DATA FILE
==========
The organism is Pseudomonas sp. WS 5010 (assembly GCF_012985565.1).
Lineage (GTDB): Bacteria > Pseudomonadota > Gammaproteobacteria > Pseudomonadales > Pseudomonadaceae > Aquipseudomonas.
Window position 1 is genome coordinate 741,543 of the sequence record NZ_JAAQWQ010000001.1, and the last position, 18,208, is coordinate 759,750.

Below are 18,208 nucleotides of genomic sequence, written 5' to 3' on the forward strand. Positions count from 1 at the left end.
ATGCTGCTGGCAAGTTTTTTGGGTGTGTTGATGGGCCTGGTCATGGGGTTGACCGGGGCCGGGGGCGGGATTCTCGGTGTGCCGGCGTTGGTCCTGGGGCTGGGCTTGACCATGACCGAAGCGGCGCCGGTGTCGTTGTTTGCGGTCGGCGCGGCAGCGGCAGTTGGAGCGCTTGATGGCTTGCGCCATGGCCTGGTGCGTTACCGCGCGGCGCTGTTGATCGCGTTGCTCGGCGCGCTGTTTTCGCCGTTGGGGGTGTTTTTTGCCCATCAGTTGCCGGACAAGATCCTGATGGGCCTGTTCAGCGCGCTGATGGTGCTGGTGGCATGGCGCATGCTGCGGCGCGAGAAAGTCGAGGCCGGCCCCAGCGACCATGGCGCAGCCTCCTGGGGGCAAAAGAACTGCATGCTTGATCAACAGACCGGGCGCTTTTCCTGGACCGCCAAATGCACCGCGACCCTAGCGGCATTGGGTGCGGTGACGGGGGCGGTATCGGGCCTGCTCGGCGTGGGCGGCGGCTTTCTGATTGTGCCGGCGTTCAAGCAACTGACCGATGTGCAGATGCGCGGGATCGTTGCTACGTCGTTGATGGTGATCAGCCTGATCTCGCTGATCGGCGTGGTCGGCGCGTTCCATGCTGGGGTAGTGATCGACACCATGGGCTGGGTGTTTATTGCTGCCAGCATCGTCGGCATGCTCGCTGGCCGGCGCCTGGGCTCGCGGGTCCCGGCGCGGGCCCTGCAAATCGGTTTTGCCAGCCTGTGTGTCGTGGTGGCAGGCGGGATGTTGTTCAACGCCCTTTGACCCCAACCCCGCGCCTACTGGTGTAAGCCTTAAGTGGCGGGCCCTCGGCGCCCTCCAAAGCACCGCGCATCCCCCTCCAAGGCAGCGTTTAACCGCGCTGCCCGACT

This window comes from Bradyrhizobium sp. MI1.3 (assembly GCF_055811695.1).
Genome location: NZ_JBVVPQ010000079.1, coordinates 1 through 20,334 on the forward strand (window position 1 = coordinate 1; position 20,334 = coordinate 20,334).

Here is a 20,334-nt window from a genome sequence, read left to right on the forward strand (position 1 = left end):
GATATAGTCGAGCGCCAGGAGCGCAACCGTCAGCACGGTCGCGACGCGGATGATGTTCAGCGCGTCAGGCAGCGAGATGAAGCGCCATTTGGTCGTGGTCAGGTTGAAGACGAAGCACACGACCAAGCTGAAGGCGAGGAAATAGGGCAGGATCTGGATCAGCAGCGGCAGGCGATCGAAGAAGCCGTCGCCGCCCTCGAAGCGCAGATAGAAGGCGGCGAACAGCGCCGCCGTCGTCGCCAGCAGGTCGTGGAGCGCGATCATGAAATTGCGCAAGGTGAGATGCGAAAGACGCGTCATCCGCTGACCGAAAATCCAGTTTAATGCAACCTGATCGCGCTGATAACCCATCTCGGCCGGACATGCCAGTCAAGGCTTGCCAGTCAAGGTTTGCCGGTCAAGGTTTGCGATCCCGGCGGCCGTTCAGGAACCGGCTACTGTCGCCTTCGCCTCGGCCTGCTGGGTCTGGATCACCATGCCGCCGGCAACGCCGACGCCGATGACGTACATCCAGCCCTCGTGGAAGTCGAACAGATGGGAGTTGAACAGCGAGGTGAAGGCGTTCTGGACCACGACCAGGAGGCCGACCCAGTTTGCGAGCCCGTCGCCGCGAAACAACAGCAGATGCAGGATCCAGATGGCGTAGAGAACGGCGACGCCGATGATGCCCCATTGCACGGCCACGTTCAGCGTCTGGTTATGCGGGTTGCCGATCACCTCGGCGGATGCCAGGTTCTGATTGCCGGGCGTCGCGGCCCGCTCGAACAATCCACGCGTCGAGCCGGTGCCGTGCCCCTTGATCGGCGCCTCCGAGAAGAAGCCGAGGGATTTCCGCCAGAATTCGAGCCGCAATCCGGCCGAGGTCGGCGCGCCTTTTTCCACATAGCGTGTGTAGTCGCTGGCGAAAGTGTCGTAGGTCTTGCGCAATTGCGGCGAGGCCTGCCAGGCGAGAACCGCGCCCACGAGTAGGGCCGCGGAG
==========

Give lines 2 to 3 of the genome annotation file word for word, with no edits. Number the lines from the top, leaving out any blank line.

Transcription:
Lineage (GTDB): Bacteria > Pseudomonadota > Gammaproteobacteria > Pseudomonadales > Pseudomonadaceae > Aquipseudomonas.
Window position 1 is genome coordinate 741,543 of the sequence record NZ_JAAQWQ010000001.1, and the last position, 18,208, is coordinate 759,750.